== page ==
7. @calvinslogic says:

    I’m so happy that I recommended this place to you. You’ve done more than justice to the menu and the flavor of this heavenly place in this post. And damn! I’m craving for those papadams now. Nobody has ever gone disappointed with this recommendation of mine. Thanks for the credits :) Cheers.

  8. Mishti says:

    I luuuurve Eric’s. But I never ever thought that someone who’s lived in Dubai for so long has not heard of it ;)

    1. InaFryingPan says:

      @calvinslogic – Thank YOU for the reco, Eric’s food is so yumo that it’d be hard to make the photos look otherwise :) keep those recommendations flowing in!

      @Mishti – yep, even after all these years, one still learns new things each day! I was blind, but mah eyes are open now.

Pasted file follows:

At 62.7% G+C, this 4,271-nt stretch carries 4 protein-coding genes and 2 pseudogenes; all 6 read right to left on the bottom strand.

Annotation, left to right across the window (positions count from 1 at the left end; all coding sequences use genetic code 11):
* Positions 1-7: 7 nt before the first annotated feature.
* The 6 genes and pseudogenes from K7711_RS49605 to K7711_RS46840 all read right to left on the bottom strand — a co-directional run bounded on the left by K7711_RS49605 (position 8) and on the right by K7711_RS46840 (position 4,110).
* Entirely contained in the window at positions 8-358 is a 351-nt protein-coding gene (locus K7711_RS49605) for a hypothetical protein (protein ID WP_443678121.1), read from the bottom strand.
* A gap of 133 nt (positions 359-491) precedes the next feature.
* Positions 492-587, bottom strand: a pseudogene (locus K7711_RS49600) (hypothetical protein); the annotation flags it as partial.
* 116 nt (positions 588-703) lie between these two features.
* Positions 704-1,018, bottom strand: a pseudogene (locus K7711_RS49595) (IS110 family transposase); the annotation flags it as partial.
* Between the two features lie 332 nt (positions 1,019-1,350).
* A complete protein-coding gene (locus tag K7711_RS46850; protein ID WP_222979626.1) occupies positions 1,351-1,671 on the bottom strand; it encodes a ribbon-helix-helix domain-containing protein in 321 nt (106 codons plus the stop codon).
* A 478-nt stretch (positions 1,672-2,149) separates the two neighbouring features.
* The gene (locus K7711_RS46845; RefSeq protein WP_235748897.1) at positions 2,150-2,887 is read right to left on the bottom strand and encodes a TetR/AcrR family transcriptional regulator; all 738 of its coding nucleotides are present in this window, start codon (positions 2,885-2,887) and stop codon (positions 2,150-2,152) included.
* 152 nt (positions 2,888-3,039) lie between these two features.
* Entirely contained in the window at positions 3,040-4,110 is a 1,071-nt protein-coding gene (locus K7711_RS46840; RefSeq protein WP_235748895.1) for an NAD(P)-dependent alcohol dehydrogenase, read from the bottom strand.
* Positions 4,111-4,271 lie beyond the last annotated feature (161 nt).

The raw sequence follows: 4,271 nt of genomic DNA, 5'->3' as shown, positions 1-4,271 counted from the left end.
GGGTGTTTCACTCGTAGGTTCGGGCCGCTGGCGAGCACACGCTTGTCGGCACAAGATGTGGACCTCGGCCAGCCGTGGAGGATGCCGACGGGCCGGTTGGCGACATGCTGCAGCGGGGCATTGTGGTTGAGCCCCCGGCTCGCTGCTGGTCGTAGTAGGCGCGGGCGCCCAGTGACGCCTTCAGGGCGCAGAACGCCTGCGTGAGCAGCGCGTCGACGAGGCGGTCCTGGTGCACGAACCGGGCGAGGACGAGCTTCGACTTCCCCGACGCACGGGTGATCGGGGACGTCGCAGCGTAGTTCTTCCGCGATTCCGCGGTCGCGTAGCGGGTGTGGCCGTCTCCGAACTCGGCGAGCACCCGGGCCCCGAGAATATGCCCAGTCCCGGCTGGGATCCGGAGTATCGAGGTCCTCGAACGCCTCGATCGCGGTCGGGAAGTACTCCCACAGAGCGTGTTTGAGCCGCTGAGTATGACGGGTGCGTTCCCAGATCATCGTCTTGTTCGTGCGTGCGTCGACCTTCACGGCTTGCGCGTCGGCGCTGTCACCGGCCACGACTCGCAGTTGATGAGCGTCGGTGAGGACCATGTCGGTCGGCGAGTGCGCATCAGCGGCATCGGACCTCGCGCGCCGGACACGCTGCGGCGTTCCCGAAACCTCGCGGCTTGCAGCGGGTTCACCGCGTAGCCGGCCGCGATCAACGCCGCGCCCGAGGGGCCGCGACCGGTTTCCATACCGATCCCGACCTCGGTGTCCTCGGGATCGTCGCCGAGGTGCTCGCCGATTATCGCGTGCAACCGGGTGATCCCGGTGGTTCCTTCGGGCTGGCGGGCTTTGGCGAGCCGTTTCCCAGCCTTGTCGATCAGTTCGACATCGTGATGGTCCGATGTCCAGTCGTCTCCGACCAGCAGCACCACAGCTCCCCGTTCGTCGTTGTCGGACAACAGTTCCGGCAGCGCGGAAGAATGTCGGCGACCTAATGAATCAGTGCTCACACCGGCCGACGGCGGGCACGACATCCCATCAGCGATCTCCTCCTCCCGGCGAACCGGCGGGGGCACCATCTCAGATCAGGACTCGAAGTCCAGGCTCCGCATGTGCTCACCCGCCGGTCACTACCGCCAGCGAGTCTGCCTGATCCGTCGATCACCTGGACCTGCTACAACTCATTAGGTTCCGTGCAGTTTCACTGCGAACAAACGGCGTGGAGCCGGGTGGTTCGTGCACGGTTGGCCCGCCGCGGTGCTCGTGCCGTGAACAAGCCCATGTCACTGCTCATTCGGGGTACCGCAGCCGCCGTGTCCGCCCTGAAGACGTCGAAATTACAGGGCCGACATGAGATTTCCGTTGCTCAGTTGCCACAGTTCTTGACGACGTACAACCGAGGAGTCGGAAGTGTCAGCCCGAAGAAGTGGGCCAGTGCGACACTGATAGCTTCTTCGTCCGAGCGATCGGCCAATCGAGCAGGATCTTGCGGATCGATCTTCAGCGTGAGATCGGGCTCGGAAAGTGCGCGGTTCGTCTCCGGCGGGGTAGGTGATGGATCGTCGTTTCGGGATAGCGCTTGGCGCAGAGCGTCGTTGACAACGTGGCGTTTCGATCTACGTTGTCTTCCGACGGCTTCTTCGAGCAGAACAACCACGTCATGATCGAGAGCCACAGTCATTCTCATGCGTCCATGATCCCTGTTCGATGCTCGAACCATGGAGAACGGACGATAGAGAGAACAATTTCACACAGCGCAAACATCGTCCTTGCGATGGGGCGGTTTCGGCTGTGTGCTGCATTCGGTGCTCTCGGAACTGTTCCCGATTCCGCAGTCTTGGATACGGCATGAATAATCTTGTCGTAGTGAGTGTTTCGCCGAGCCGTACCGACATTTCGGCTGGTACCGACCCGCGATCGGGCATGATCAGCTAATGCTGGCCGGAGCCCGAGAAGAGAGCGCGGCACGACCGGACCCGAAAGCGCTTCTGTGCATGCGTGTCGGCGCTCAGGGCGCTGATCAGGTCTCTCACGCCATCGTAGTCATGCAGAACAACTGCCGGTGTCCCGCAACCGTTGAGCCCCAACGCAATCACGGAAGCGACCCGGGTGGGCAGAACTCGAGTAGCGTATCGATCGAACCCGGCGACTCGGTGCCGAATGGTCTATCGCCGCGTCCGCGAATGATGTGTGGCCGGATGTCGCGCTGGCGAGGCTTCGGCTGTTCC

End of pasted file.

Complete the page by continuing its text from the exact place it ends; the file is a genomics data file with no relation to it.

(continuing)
9. Leon Lewis says:

    Hi, this is Leon, son of the owner of Eric’s Restaurant, Eric himself.
    I am truly amazed by this review and will definitely show it to my dad. Please like our page on Facebook – http://www.facebook.com/ericsrestaurant.me
    A big shoutout to the author of this review. Do come back home to Eric’s!

  10. Dima';s Kitchen says:

    Arva, the pics made me want to dive in there and eat!!! YUM!!! You had me sold on this, am defo gonna go and try it out :) Totally agreed on the non-stereotypical mentality Horay to that!!

  11. Tet says:

    I want the papadums and naan NOW. Glad I came across this one via@bettyboodubai:disqus :)

    Fave part where you said “This little potato volcano of minced curried mutton is exactly the sort
    of volcano I wish would erupt in times of midnight comfort food cravings.”

    More brilliant each time…x